Letters

LETTERS

October 20, 2008

Electoral fraud isn't just partisan politics

The Baltimore Sun's editorial concerning ACORN and the allegations that it has engaged in voter fraud described these allegations as overblown or the product of Republican or right-wing hysteria ("Crying wolf," Oct. 13).

That same day, new reports of ACORN's apparent attempts to submit fraudulent registrations were revealed, including multiple registrations of individuals and the registration of fictitious persons ("ACORN defends sign-ups; GOP lawmakers seeks probe," Oct. 15).

I fully support everyone being eligible both to register and to vote.

I do not, however, believe that numerous, substantiated reports and clear-cut evidence of fraud should be cavalierly dismissed as being partisan politics.

The right to vote is a hallmark of our society.

It should not be unfairly denied, or unfairly cheapened by the conduct of ACORN.

Robert C. Erlandson, Lutherville

ACORN unfairly tilts process in its favor

It comes as no surprise that ACORN (the Association of Community Organizations for Reform Now) is trying to cheat the electoral system by registering phony voters to sway the 2008 election ("ACORN defends sign-ups; GOP lawmakers seek probe," Oct. 15).

This is just one more page in ACORN's corrupt history, which already includes election fraud investigations in at least a dozen states, a shameful embezzlement scandal, hypocritical and oppressive employment practice and a politically divisive agenda driven by a handful of extreme activists.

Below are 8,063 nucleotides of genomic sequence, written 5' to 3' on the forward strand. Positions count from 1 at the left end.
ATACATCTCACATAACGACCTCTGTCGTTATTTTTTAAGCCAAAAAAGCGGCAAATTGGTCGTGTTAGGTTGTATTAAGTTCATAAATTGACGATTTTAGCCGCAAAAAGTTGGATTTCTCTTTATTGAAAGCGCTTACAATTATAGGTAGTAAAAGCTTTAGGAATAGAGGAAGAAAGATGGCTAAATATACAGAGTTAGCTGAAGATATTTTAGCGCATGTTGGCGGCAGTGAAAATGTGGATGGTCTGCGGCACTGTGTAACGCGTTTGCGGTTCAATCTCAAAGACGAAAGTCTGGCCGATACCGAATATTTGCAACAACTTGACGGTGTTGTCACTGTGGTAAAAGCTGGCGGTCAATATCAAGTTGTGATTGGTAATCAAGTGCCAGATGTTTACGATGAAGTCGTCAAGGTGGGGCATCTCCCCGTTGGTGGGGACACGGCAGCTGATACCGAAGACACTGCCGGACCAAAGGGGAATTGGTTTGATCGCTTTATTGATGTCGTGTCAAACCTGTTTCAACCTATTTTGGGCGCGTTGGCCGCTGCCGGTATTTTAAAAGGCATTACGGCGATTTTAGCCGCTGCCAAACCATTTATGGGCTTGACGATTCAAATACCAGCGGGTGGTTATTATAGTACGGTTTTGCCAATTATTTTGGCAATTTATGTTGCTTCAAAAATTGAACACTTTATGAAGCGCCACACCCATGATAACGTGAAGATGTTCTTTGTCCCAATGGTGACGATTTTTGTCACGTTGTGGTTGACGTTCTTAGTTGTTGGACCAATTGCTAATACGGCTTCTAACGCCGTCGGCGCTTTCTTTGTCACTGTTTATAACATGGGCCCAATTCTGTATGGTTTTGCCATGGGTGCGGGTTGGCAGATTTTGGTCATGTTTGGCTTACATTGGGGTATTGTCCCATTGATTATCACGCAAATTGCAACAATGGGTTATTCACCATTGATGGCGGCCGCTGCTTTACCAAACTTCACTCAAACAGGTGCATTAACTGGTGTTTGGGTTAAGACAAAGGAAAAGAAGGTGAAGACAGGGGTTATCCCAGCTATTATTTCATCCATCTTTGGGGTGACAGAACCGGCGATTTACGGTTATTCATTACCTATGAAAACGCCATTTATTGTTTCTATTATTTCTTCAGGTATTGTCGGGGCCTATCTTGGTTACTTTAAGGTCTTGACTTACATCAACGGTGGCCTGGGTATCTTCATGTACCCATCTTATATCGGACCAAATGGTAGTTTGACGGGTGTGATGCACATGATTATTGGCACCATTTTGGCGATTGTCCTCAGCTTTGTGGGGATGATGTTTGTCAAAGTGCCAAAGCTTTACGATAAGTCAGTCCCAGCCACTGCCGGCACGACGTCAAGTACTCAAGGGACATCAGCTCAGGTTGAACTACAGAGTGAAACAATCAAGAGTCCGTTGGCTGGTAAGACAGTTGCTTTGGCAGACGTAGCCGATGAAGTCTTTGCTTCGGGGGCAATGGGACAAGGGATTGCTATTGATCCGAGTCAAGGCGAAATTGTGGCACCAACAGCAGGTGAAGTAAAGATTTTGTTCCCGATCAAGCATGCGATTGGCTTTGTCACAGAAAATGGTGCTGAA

Now ACORN has been caught attempting to register Mickey Mouse to vote in Florida and the Dallas Cowboys in Nevada, among hundreds of other phony voters.

The American people should stop tolerating a corrupt organization that is determined to use illegal methods to tilt the political process in its favor. Tim Miller, Washington

The writer is communications director for the Employment Policies Institute.

MTA must do more to make light rail safe

On Oct. 3 at approximately 10:30 p.m., my aunt and I boarded the light rail near the Joseph A. Meyerhoff Symphony Hall ("Police investigate assault, kidnapping in Timonium," Oct. 13).

We always ride the front car, thinking that it is the safest. Much to our surprise, this time we were the only female riders and were confronted by nine men using crude terms in front of us. All of the terms were sexual in nature, and they were announced in a loud and abusive in tone of voice.

After two stops, I went to the back of the car and called 911. The 911 operator attempted to transfer me to the Maryland Transit Administration police, only to give me a nonworking number. I called 911 again and explained that I felt threatened by these riders.

It took the 911 operator some time to identify whether we were in the city or county. By that time, we had arrived at the Mount Washington stop and an MTA employee boarded the train. At that time, the abusive riders bolted off the train.

On numerous occasions, I have been exposed to riders who jump off the train when they see MTA employees boarding.

This is the first time, however, that I have felt personally threatened. I will not ride the light rail again until I can be guaranteed that efforts will be made to make the trains safer.

Over the last six months, I have seen fewer police at the stations, particularly at night and more riders jumping off the train at their first sight of an MTA employee.

It is time for the MTA and the city and county police to orchestrate a safer commute on the light rail.

Pat Jones, Towson

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